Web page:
Your music is very cinematic. I know you’ve also described Chaos Butterfly as “a journey of self-acceptance and reflection…towards your non-binary identity.” Was creating the album an empowering process because of this?

Because I wrote this over five years, the process was one that grew as I grew. When I began I was still figuring it out myself and questioning a lot of things, but with time it was like a slow building of confidence and self-acceptance that led me to find this empowerment through music to be comfortable in my own skin in my own way.

With the project x/o, it had been a safe haven for me to express and explore gender in this way long before I had the actual words to articulate what it meant to me. It took a long time to have the courage to talk about my gender fluidity. So in many ways, the evolution of the project really is a transformative butterfly experience for me.

What would you say are you most proud of about this record? Do you have a favourite track?

‘Hea11ng Ca11’ is one of my favourite tracks. It’s the ending of the album and there’s a wave of relief that washes over you after having listened to the intensity of the journey prior. It’s also parallel to the ending of Cocoon Egg’s ‘love and reb1111rth’ – a hopeful path towards healing and growth.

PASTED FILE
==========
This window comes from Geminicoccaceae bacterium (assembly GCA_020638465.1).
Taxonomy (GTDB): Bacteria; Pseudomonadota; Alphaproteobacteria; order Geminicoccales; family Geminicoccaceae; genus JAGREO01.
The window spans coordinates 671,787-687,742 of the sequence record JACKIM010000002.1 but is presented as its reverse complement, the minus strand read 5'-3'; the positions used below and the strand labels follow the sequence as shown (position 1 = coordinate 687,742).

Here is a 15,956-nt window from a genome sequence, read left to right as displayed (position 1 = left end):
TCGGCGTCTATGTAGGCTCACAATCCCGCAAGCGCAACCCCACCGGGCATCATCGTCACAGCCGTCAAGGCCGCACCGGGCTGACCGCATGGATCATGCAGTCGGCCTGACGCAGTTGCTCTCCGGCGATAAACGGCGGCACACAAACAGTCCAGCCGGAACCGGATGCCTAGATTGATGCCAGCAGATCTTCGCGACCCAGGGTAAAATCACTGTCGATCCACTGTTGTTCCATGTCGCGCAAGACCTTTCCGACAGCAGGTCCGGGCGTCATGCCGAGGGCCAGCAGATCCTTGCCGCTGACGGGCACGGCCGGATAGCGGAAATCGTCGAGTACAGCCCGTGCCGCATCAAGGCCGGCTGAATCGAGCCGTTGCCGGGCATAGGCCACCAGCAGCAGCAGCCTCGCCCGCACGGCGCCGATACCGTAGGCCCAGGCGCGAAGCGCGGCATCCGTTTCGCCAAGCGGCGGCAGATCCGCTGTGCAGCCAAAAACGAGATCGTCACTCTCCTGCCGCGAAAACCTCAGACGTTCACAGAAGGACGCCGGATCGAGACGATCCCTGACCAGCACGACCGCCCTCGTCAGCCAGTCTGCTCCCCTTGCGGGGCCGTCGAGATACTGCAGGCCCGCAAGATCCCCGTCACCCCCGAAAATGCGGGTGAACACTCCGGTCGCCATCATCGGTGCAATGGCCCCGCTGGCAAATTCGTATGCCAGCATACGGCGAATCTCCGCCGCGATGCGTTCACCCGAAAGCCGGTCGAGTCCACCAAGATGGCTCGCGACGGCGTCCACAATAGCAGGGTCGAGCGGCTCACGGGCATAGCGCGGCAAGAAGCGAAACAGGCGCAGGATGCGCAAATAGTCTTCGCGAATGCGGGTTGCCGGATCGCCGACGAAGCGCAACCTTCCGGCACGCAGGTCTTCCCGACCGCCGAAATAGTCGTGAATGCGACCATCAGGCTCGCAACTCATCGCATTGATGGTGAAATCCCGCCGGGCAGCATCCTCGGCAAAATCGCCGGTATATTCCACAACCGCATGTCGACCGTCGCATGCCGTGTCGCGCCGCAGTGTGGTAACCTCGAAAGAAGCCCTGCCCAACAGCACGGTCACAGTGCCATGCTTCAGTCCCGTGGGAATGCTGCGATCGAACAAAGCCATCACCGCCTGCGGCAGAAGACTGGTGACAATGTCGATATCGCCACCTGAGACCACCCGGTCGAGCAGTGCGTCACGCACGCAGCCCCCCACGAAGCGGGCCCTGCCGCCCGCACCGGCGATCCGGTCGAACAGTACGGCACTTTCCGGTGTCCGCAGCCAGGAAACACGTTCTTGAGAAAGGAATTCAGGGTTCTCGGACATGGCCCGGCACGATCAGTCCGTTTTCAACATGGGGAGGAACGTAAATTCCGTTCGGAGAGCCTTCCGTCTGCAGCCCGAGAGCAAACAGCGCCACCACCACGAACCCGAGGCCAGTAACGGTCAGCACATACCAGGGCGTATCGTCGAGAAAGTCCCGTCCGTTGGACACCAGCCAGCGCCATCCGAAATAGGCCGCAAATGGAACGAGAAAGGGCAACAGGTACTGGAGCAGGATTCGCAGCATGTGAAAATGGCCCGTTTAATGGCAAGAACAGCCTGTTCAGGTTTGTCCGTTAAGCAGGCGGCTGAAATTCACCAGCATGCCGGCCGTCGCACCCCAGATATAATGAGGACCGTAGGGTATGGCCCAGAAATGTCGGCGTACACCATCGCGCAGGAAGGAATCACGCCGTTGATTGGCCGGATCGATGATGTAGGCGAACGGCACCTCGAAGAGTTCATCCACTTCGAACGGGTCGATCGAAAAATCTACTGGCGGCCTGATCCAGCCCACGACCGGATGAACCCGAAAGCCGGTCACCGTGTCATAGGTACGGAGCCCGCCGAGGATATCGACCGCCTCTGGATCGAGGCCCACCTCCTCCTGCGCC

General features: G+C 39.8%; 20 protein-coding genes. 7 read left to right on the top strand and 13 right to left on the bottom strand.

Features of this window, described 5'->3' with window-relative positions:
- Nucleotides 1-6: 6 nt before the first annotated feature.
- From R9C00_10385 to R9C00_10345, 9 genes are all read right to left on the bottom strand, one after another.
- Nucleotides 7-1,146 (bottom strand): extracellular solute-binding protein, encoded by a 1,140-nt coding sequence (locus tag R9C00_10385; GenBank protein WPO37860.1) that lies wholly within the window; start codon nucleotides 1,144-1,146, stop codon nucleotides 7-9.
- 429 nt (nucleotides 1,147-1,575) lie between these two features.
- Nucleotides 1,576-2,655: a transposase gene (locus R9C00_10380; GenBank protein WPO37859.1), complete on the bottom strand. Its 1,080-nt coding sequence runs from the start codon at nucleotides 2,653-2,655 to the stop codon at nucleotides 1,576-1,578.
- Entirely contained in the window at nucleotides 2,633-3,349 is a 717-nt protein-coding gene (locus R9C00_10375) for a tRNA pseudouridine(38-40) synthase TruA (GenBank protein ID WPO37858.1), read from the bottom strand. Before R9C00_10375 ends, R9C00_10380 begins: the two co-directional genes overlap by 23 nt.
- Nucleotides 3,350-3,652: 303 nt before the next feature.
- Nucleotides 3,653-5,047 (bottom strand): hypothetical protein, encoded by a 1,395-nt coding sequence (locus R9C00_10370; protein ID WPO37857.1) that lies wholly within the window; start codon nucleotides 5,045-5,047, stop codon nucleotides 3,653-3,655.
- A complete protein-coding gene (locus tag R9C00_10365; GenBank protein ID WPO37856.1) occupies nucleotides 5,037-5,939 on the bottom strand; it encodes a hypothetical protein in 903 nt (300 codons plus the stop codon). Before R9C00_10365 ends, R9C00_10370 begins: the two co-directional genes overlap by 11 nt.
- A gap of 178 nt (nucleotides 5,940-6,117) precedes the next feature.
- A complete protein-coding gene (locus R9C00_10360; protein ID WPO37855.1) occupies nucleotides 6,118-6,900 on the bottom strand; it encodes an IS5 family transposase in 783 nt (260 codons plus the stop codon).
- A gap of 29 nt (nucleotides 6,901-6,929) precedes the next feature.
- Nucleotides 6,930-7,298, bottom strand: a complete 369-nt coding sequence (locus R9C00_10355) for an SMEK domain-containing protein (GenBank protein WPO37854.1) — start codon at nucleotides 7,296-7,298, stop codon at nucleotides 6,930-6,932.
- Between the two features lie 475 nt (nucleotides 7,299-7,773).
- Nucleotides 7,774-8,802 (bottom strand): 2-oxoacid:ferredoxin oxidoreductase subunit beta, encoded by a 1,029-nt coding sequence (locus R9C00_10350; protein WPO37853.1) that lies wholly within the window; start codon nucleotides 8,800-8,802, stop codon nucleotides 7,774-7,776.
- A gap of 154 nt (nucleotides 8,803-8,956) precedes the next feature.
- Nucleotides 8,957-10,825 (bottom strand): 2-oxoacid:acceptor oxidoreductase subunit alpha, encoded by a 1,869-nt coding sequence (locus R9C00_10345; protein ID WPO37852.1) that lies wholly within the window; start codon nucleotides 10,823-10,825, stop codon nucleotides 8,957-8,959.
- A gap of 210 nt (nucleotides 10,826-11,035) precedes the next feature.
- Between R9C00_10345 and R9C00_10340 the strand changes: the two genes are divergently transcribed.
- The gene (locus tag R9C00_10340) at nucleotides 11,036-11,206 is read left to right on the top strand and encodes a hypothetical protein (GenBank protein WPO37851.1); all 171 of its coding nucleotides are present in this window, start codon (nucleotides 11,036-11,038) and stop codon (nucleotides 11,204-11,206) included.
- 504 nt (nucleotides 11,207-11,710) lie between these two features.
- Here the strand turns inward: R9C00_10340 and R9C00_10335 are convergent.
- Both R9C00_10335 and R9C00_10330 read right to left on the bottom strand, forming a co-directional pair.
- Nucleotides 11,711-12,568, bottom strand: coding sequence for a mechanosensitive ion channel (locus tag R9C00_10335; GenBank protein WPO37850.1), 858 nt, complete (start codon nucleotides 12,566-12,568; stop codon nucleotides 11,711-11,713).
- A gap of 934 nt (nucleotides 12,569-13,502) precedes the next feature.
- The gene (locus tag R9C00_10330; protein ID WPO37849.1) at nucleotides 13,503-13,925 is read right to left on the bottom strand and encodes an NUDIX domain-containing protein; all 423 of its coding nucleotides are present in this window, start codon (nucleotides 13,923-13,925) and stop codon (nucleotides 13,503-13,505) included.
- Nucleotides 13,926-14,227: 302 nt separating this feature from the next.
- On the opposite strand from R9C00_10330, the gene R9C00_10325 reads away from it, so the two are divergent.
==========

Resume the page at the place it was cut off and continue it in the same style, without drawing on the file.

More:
I’m really proud to have pushed my skill sets to the limit and to have challenged myself a lot during this project. It was important to me to produce, record, and mix the project myself but also explore other avenues like screenwriting, film and art direction for the project. For instance, writing and directing for music video/short film ‘Red Alert’, the animated visualizer series ‘Chrysalis Wrath’ and ‘Initiation Relic’. I’m excited to share more visual world-building explorations very soon.

Speaking about visuals, can you talk us through the concepts behind your beautiful videos for singles ‘Red Alert’ and ‘Chrysalis Wrath’?